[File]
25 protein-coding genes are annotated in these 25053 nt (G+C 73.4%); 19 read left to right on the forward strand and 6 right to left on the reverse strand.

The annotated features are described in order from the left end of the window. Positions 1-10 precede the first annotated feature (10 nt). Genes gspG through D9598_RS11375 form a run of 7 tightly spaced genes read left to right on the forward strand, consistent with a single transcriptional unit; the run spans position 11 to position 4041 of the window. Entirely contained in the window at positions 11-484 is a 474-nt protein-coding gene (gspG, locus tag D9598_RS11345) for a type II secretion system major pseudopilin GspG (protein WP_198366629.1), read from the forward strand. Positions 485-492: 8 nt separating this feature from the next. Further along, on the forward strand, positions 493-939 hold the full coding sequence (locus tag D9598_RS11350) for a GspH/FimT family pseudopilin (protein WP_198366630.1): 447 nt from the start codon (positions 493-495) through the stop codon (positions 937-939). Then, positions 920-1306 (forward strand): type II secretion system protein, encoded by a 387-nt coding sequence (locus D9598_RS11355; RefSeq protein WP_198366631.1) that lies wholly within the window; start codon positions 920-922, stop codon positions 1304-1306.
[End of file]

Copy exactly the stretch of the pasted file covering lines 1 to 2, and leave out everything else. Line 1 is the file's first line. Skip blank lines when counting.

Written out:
25 protein-coding genes are annotated in these 25053 nt (G+C 73.4%); 19 read left to right on the forward strand and 6 right to left on the reverse strand.

The annotated features are described in order from the left end of the window. Positions 1-10 precede the first annotated feature (10 nt). Genes gspG through D9598_RS11375 form a run of 7 tightly spaced genes read left to right on the forward strand, consistent with a single transcriptional unit; the run spans position 11 to position 4041 of the window. Entirely contained in the window at positions 11-484 is a 474-nt protein-coding gene (gspG, locus tag D9598_RS11345) for a type II secretion system major pseudopilin GspG (protein WP_198366629.1), read from the forward strand. Positions 485-492: 8 nt separating this feature from the next. Further along, on the forward strand, positions 493-939 hold the full coding sequence (locus tag D9598_RS11350) for a GspH/FimT family pseudopilin (protein WP_198366630.1): 447 nt from the start codon (positions 493-495) through the stop codon (positions 937-939). Then, positions 920-1306 (forward strand): type II secretion system protein, encoded by a 387-nt coding sequence (locus D9598_RS11355; RefSeq protein WP_198366631.1) that lies wholly within the window; start codon positions 920-922, stop codon positions 1304-1306.